In interdisciplinary majors, a student may not count toward the 180 credits more than 90 credits in one of the departments that make up the major. For example, an ACMS major may not count more than 90 credits of MATH-prefix courses toward the 180 credits.

  
  

Options, concentrations, and certificates

   

Options

Options are undergraduate academic programs that allow students to specialize within a major. An option must overlap with at least 50% of the credits of an existing major. If a department wishes to offer a program that overlaps less than 50% with an existing major, the department must submit a proposal for a new major.

An example of an option is the cinema studies option within the comparative literature major. A student majoring in comparative literature may complete either the comparative literature requirements or the cinema studies requirements.

Like majors, options are transcripted. For example, the cinema studies option is posted on the student's transcript at the time of graduation as "Comparative Literature: Cinema Studies."

Options must be approved by the department, the school or college, and the Faculty Council on Academic Standards.

Concentrations

Departments may create options that are not transcripted. Such untranscripted options can be referred to by the discipline's preferred term, such as concentration, track, or pathway, but should not be called options, either in the General Catalog or in handouts provided to students by the department. The term "option" is reserved for transcripted programs.

Untranscripted concentrations (etc.) must also be approved by the department, the school or college, and the Faculty Council on Academic Standards.

Certificates

Except for the Certificate of International Studies in Business, the UW does not officially recognize certificate programs for matriculated undergraduate students, which means that any such programs (except CISB) are not transcripted. A department may offer a certificate, but it should not be described in the General Catalog.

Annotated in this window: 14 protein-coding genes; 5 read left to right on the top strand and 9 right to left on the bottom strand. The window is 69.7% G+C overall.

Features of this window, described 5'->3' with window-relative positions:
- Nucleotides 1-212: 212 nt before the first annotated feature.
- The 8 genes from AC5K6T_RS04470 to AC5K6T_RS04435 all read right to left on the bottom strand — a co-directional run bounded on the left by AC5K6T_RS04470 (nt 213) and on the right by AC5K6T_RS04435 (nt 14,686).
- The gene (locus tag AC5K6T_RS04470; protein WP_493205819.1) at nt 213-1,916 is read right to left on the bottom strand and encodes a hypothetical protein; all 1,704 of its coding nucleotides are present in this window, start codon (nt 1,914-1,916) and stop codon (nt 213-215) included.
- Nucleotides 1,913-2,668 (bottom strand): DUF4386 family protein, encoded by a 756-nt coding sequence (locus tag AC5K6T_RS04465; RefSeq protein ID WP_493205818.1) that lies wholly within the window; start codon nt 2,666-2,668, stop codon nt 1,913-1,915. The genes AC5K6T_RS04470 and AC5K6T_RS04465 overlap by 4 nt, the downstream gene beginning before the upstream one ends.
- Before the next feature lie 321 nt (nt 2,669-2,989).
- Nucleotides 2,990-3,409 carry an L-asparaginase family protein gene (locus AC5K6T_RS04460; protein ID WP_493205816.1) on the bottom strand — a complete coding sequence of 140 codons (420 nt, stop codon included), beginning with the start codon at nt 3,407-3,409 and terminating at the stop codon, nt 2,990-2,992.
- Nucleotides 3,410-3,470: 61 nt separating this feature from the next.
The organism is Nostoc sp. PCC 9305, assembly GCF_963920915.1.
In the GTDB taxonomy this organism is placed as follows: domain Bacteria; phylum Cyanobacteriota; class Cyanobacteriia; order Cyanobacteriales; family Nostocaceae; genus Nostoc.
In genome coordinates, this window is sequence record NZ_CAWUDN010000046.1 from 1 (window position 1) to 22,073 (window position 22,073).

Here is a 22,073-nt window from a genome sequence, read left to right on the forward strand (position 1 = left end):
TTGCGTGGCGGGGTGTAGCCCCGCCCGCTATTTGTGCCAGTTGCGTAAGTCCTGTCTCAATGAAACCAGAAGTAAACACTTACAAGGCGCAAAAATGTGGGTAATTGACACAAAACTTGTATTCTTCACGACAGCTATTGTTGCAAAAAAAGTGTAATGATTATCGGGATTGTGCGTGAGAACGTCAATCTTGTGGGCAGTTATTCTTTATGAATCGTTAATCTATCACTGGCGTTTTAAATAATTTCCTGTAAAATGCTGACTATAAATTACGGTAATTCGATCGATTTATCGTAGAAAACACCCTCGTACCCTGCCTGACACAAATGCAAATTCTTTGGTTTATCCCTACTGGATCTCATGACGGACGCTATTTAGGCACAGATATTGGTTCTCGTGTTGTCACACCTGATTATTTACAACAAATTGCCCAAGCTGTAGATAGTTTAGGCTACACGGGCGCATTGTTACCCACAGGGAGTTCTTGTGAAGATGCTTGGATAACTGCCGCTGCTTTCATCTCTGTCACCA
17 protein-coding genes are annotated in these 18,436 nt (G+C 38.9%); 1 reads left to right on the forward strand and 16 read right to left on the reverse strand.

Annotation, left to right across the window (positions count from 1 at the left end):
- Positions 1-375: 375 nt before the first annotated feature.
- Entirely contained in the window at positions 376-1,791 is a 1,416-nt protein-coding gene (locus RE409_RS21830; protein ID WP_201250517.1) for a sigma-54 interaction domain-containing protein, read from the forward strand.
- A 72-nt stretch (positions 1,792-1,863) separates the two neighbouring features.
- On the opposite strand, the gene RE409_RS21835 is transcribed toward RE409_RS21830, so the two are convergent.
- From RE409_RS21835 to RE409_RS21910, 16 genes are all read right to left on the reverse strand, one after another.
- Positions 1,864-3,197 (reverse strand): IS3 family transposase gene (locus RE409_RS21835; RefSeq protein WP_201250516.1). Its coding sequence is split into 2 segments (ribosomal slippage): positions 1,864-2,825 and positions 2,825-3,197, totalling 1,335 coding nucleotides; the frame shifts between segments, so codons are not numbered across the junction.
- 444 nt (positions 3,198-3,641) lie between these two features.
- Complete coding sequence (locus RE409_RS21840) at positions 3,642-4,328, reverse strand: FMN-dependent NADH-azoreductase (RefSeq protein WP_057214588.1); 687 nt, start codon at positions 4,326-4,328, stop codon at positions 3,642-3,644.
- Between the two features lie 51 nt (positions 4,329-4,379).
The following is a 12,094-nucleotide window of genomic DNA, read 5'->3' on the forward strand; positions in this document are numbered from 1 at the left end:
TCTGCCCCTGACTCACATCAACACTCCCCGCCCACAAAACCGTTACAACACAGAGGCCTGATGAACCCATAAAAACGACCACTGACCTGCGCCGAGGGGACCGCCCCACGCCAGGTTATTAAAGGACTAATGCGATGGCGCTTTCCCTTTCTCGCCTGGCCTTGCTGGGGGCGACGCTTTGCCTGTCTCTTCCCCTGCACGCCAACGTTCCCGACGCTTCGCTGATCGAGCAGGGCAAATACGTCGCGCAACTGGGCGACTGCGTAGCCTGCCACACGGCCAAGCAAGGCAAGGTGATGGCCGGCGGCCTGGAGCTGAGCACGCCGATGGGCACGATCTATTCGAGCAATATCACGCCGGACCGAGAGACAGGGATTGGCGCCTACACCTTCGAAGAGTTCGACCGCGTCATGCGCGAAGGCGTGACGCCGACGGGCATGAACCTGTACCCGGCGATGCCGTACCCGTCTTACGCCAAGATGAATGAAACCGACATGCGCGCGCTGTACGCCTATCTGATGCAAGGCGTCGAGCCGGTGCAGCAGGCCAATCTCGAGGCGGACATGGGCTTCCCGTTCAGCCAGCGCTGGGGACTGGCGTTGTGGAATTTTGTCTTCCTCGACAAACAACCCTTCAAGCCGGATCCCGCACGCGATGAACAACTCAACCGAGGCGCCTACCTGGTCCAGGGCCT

The UW offers a number of certificate programs through UW Extension, but these are not associated with a baccalaureate degree.

  
  

Cross-campus majors and minors

   

Students are restricted to majors on one campus

Students are allowed to declare a major (or majors) on only one UW campus. A student who wishes to complete majors on two campuses must first graduate with a major from one campus, then gain admission as a postbaccalaureate student to complete a major at the other campus.

Minors

A student may complete the requirements of a minor offered by another campus. A student may not actually declare a cross-campus minor, however, until the graduation application is filed. The student can declare the cross-campus minor at that time, and the minor will be awarded when the degree is granted.

Cross-campus enrollment

Students are allowed to enroll in courses at another UW campus only on a space-available basis, beginning the first day of each quarter. A number of restrictions apply; see Cross-Campus Enrollment.
  
  

Overlaps with general education requirements

   

English composition, additional writing, Q/SR, and foreign language

Courses required by a major may also be counted toward these requirements, if they appear on the appropriate lists.

Areas of Knowledge

Up to 15 credits in the major department may be counted toward the Areas of Knowledge requirement. Beyond this 15-credit restriction, courses outside the major department required by the major may be counted toward Areas of Knowledge to the extent that the major requirements exceed 50 credits. In multiple-major departments, courses outside the area of the student's major may count toward Areas of Knowledge without restriction. For example, a French major may count 15 credits of French and any number of credits of Spanish toward the Areas of Knowledge requirement.

Double majors

Students who complete two majors (or two degrees) are allowed to count credits in the second major toward the Areas of Knowledge requirement without restriction. The student chooses which major is the one with only 15 credits of overlap allowed. This policy applies to all doubles, including those in which the degrees are in two different colleges. For example, a student doubling in business administration and music may choose business as the major restricted to 15 credits of overlap with Areas of Knowledge, and then count any number of music credits toward Areas of Knowledge.